ST. GEORGE — Hundreds of homeless youth in Southern Utah are in need of blankets, coats and winter clothing. Local outreach counselors continue finding teens who have nothing to keep them warm in the plummeting temperatures.
“The number of homeless youth is substantial,” Washington County Youth Crisis Center Director Tami Fullerton said. “The numbers range from 500 to as high as 800 in this county alone.”
Those characterized homeless include families who are doubled up and living with other families, she said, and kids who are couch surfing staying with other friends and the like.
Through donations, community members can help the crisis center meet the basic needs of these youths in crisis as winter sets in.
Over 20 years helping youth
For more than two decades, the Washington County Youth Crisis Center, or WCYCC, has helped troubled teens all over the county.
The WCYCC provides an array of programs and services within the community but is most widely known for the residential wing of the center, known as “the shelter.”
The shelter houses youth ages 10 to 17 who have suffered abuse or neglect and are in the custody of the Division of Child and Family Services. It also offers a place to stay for juveniles who have run away, have nowhere to go after being released from detention or have been picked up by police for minor offenses or dangerous behavior.
Youth outreach and mentoring
The Washington County Youth Crisis Center has a youth outreach and mentoring program that utilizes three highly trained counselors who are responsible for finding teens with limited resources – or those who are homeless and have nothing at all.
Many of these youths are unable to live at home or lack a stable home environment, and they are basically left to fend for themselves. These kids are surviving using any means available.
“Many of these adolescents are found on the streets, in parks, under bridges or even sleeping in vehicles,” WCYCC Youth Outreach Counselor Alii “Bear” Alo said.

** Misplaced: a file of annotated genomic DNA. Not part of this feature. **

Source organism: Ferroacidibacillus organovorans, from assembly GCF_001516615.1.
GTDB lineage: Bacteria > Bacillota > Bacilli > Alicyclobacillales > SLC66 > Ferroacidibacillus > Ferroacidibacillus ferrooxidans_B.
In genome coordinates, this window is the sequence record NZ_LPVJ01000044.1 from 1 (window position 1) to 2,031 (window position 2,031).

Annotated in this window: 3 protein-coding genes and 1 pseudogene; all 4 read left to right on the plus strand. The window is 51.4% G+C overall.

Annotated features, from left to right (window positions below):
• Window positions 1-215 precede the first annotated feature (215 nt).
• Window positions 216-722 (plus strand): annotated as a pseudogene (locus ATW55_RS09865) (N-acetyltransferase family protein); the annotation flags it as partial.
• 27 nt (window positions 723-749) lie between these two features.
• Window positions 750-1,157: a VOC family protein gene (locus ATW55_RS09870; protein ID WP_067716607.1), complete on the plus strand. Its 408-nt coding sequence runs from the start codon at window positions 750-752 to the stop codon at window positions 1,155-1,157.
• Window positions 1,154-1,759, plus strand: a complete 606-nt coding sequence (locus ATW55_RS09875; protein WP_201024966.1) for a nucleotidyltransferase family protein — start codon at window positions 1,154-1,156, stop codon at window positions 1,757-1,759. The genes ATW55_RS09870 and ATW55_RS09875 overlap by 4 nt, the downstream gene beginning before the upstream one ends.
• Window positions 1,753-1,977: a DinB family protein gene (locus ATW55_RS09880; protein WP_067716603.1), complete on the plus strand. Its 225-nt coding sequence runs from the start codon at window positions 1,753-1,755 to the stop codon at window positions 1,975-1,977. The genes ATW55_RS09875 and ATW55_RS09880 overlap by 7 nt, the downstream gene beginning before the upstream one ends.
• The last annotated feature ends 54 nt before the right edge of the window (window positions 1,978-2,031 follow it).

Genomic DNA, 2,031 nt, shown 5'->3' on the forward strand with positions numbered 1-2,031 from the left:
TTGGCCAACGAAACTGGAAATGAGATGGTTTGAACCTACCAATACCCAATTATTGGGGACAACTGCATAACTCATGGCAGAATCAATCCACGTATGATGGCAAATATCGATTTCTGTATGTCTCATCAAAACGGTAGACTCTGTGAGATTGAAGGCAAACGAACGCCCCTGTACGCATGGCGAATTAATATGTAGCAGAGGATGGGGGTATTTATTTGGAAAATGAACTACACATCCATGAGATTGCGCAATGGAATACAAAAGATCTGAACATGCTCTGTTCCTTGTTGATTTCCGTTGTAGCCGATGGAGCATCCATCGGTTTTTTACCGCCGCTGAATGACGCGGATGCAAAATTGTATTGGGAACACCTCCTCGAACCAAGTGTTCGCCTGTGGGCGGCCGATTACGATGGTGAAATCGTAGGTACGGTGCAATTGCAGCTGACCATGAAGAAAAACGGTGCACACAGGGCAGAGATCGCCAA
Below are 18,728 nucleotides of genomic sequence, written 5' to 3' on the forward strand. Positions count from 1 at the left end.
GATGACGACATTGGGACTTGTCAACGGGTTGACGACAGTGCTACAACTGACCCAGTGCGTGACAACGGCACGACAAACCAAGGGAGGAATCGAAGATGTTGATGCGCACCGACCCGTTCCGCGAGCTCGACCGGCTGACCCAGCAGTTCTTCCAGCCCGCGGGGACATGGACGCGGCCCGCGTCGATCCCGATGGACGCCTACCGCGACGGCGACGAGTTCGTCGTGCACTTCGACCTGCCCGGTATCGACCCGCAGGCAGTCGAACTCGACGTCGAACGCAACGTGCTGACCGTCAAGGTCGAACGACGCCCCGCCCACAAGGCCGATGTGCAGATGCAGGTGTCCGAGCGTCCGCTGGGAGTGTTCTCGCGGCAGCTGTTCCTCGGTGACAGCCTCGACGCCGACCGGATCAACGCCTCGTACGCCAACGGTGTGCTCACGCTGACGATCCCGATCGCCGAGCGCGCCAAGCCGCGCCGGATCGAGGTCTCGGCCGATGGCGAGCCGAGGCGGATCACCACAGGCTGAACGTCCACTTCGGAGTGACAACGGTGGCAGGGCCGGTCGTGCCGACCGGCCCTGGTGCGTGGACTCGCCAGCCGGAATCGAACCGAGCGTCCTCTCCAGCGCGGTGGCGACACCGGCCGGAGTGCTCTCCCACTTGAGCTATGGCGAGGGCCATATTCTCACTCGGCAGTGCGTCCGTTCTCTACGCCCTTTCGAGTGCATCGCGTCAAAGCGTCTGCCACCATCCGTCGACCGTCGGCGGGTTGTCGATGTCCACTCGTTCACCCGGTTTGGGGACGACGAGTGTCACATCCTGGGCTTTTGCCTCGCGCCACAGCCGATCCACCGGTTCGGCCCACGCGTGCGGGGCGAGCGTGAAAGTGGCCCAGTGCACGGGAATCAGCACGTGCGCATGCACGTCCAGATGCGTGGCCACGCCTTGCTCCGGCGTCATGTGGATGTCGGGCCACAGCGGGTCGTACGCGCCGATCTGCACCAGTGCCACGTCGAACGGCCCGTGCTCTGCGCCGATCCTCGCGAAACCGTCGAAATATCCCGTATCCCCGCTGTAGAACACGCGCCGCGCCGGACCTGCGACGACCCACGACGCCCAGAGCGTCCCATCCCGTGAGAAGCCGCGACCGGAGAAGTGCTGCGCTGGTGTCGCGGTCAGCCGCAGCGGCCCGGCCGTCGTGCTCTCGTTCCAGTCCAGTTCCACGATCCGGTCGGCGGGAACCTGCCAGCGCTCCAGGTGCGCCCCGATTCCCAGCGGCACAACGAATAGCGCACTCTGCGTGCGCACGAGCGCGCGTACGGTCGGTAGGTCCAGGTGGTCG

Part of the outreach team’s goal is finding those teens who are most at risk and providing them with items like:
- Long scarves
As the weather becomes colder, so does the risk to these kids who are unprotected from the elements.
“Their sense of desperation is immediate,” Fullerton said.
There are also needs the WCYCC deals with routinely, which are left unmet without the support of the community. Those needs are directed toward the adolescents who are housed in the shelter.
“Many times, these kids come in with the clothes on their bodies and nothing else,” Fullerton said.
The WCYCC operates on a shoestring budget. While basic items are covered by state funding, those items remain the property of the shelter once a youth leaves and cannot be taken from the facility.
A desire at the center is to provide certain grooming and clothing items the adolescents can keep and take with them when they leave. This is particularly important for kids who only have what they wore into the shelter, because without those basic items they have nothing once they are released.
Suggested donations from the community include:
- Shampoo and conditioner
- Gently used clothing items
Providing youths with warm clothing and basic necessities not only helps meet the kids’ physical needs, but it can help meet their more intangible needs, as well.
“Studies have shown that one positive adult in the life of a troubled teen can turn that youth’s life completely around,” Fullerton said.
There are many in Southern Utah who are committed to helping these troubled youth. With the community’s support, the WCYCC youth counselors will have warm clothes to give teens who have nothing.
For more information on the Washington County Youth Crisis Center, needed donations and how to contribute, contact Tami Fullerton at 435-656-6133.
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